Today I decided that I will no longer tell people that I went to the Buddhist Geeks Conference this past weekend. The reason isn't that I'm embarassed about it in any way. Indeed, I met some of the nicest, most interesting people I've ever met, and I hope to stay in touch with them, help them in their missions, and see them again next year.
Instead, from what I've seen over the last five days, the problem seems to be that the words "Buddhist" or "Buddhism" have a negative connotation for many people. For example, when I say that I just went to a conference "to learn how to measure and affect my brainwaves during work, sleep, or meditation", people are okay with that, and often ask questions about what I learned. They may even say it's something they've wondered about themselves. But, if I say that I just went to the Buddhist Geeks Conference, they're instantly turned off. As Pema Chodron says, you can easily see their "shenpa": By the look on their face and the change in their body language, they have shut down to further conversation on the subject.
I'm curious why they instantly shut down, and I think it's either (a) words like Buddhist, Buddhism, Dharma, and Sangha are foreign to them, (b) they have preconceived ideas of what those words mean, or more simply, (c) people think they'll be drawn into a religious conversation if they say another word.
I suspect it's a little of each, and different for each person. For instance, I can easily relate to Option C. When religious people come to my door and ask if they can speak about their view of God, I politely say "no" and close the door, so I can certainly understand that thinking.
The religious stigma
Speaking for myself, I'm not interested in the "religious" aspect of meditation. I am interested in Zen, but I don't think of it as a religion, even though it is technically Zen Buddhism. I think of it more as a way of training my brain, that if I meditate a little bit each day, I'm slowly changing the wrinkles in my brain. This helps to improve my ability to concentrate, and that helps me in my daily work.
I like koan study because it's fun, like a puzzle. As you begin to understand the koans you gain a new perspective, but I don't think that's religion; I'm not asked to have faith in a god or deity. If, as a result of meditating and koan study I gain a new perspective on life and the world, I'm cool with that, but again, I don't see the "religion" in that.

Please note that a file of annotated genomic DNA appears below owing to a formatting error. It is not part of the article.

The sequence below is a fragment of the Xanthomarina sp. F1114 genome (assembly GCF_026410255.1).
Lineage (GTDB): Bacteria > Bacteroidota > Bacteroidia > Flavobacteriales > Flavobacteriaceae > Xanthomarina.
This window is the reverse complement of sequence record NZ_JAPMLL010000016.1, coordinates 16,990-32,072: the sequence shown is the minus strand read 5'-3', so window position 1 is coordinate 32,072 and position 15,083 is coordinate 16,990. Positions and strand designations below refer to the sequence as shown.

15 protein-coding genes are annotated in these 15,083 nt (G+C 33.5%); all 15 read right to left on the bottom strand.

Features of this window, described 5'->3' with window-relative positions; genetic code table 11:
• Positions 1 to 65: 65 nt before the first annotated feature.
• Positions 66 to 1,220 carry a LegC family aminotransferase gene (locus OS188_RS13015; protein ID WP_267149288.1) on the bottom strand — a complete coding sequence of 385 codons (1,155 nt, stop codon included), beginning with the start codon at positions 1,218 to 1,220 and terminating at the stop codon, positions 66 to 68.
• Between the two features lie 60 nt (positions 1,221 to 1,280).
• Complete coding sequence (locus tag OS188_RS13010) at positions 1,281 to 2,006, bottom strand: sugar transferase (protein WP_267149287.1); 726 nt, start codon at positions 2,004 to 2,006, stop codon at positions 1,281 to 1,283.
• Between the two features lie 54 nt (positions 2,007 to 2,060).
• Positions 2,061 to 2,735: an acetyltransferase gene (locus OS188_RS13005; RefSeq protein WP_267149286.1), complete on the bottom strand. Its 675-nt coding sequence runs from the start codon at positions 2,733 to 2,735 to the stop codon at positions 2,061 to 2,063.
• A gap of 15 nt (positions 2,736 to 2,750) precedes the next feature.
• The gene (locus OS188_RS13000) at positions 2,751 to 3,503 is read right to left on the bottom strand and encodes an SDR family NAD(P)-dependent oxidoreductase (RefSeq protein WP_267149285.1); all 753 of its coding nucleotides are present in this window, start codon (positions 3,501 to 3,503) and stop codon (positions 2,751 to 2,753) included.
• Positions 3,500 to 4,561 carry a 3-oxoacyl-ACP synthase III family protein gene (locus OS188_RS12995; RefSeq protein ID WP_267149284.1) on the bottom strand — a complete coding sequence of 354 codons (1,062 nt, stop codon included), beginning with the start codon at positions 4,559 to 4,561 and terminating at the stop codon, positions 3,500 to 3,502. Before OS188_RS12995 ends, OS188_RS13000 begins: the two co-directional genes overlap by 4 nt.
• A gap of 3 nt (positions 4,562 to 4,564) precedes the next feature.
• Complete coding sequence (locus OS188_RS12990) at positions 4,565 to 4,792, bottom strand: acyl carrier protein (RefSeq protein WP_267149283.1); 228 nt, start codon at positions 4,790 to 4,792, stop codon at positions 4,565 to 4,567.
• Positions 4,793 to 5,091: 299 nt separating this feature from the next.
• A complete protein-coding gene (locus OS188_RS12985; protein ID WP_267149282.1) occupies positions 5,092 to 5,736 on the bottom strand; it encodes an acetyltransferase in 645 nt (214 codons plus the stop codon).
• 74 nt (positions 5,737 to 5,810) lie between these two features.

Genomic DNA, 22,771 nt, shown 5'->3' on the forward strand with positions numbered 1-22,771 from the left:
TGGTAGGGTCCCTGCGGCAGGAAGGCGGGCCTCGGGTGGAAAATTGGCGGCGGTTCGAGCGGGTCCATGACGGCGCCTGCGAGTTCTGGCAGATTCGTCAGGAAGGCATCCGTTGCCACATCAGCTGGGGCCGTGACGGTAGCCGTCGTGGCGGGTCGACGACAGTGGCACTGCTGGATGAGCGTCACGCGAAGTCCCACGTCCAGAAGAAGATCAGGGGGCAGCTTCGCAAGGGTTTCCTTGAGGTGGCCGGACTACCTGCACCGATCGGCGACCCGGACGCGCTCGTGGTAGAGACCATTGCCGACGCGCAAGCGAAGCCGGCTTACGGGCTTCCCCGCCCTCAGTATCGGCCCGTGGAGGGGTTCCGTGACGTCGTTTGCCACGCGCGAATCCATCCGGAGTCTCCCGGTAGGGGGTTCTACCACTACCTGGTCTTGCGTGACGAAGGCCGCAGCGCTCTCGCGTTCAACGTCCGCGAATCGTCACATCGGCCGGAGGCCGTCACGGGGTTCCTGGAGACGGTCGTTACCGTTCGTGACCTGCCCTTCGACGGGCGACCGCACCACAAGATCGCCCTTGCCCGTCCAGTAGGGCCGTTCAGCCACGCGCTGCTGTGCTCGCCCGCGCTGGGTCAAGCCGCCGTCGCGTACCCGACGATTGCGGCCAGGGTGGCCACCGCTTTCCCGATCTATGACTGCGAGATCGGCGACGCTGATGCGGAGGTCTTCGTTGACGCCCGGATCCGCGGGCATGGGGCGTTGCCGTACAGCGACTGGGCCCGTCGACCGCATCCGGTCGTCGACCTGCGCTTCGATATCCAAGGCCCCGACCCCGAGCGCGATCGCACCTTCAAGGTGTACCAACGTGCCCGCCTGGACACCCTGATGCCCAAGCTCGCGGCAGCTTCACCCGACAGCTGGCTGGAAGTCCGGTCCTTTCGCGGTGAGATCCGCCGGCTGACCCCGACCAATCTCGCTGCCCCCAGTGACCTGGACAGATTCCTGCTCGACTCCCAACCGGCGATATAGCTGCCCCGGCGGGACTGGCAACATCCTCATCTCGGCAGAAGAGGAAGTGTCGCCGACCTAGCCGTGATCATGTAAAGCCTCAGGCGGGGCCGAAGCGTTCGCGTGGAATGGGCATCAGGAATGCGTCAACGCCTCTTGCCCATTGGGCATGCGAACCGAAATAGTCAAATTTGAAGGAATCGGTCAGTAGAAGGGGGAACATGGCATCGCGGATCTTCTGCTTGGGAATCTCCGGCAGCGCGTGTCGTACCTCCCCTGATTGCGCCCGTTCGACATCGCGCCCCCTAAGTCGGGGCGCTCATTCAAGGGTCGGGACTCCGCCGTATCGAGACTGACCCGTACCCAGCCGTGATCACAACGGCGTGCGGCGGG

(While some Buddhists meditate on other things, I personally don't meditate on anything other than my breath and my posture. For instance, I try to sit still in a decent posture, and I either count my breaths or try to pay attention to my breath, while also maintaining a consistent posture. If I do that, I'm happy, and I get a little better at it each day or week.)
Getting back to the Buddhist Geeks Conference ... I no longer tell anyone that's where I was this past weekend. If they ask, I say that I went to a conference for people who are interested in measuring how the brain works in certain conditions, such as how it measures differently during things like work, play, or meditation; how you can use sound and images as inputs to the brain to affect how it works; and how you can use them both at the same time as a positive biofeedback loop. I might mention that there were more than 200 people at the conference, and another 800+ watching the live stream. If they keep asking, I'll say that it was the Buddhist Geeks Conference, but at least by that point I've had a chance to use words like concentration, awareness, meditation, mindfulness, brainwaves, and science, and those words don't immediately shut down the conversation.
Note: These are my own views, not the views of anyone else. I also like the name "Buddhist Geeks". And the conference was excellent.
I have to admit that as one who meditates (but also does it outside a "religious" context), when I heard earlier on your blog that you were going to "Buddhist Geeks", I did wonder "hmm", and had to go look it up. I probably would have the same reaction to "Christian Geeks". I think that generally in the US, people are unwilling to make conversation about anything bordering on religion (or philosophy or politics or anything of actual importance) unless they're talking with someone they believe already to be on their side, or are truly good friends with already.